In recent years, there has been a growing awareness both in China and elsewhere of the importance of law in Chinese efforts to bring order - if not justice - to society and the world. Even the most admiring students of Chinese legal history, however, have rejected the idea that the Chinese ever succeeded in establishing the rule of law - as opposed to rule by law -including, especially and critically, the subordination of the ruler to legal principles and practices. This article uses a fresh conceptualization of the entire Chinese historical record from earliest known times to the mid-twentieth century CE to argue that, according to a commonly agreed upon definition of "the rule of law," we can discern several different kinds of regimes of the rule of law in China's past that included both the ideal and, in many cases, the reality of holding the ruler accountable to the law. The implications of this suggested shift in the paradigm of Chinese legal history for Chinese politics in the period since 1950 CE will be addressed in another venue.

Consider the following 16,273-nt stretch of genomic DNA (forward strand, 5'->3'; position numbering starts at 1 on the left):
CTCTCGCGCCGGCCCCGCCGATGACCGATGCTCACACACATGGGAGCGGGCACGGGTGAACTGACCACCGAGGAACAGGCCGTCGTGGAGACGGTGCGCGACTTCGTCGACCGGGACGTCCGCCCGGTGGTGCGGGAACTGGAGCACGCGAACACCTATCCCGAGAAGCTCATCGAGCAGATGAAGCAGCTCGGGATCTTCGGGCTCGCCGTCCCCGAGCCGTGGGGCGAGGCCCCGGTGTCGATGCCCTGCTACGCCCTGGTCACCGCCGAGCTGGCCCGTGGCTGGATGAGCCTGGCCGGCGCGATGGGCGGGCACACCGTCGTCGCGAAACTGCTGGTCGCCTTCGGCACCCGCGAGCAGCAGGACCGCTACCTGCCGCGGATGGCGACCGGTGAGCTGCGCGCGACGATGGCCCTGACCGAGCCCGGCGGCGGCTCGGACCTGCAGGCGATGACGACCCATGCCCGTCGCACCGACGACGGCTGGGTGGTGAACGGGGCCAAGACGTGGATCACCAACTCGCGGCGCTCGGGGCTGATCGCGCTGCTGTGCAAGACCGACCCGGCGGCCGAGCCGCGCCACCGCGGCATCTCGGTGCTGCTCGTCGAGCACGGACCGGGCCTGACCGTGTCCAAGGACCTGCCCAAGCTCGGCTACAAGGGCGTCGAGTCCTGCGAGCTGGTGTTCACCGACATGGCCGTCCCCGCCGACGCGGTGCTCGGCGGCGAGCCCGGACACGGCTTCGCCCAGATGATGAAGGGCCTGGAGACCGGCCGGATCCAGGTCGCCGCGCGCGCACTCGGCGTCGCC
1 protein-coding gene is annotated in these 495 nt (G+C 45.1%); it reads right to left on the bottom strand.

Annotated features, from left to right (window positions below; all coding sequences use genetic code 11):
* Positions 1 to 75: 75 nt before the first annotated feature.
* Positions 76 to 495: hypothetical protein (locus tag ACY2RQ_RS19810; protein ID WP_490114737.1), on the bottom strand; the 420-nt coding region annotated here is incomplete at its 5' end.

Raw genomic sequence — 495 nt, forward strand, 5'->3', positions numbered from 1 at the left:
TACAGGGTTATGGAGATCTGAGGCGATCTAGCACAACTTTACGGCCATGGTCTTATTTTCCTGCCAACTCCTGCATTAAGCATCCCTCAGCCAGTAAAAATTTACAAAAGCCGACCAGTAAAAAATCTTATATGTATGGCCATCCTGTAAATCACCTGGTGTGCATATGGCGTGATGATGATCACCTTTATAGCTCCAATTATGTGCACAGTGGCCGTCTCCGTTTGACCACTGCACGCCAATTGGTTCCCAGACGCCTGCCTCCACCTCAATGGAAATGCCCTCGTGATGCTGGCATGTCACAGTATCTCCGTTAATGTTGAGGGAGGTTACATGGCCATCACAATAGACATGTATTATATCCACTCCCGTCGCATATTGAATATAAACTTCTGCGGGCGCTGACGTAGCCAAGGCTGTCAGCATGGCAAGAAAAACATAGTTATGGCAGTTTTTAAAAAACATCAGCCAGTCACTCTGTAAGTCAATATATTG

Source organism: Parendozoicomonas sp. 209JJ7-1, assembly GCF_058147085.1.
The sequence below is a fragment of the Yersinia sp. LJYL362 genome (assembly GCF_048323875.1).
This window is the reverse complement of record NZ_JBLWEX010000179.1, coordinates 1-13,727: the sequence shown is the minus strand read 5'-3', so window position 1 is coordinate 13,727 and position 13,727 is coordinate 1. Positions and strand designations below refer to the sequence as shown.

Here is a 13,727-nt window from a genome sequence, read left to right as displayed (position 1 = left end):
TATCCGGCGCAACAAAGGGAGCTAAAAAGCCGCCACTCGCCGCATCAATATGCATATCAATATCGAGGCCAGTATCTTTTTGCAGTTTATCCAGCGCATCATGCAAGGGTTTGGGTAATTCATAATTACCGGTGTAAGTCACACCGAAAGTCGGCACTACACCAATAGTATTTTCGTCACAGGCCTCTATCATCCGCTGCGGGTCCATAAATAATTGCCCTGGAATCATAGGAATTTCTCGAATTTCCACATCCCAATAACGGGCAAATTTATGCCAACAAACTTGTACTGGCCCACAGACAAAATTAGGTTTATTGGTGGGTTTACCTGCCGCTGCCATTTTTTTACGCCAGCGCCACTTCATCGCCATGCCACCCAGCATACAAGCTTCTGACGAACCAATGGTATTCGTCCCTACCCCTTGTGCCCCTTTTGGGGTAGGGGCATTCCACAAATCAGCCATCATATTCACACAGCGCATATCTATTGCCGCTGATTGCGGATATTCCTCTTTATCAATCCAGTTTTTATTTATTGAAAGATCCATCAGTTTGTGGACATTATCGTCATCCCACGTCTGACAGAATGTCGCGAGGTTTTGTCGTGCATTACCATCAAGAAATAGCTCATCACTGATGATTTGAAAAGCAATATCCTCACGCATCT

|Original language||English (US)|
|Number of pages||46|
|Journal||Stanford Journal of International Law|
|State||Published - Dec 2008|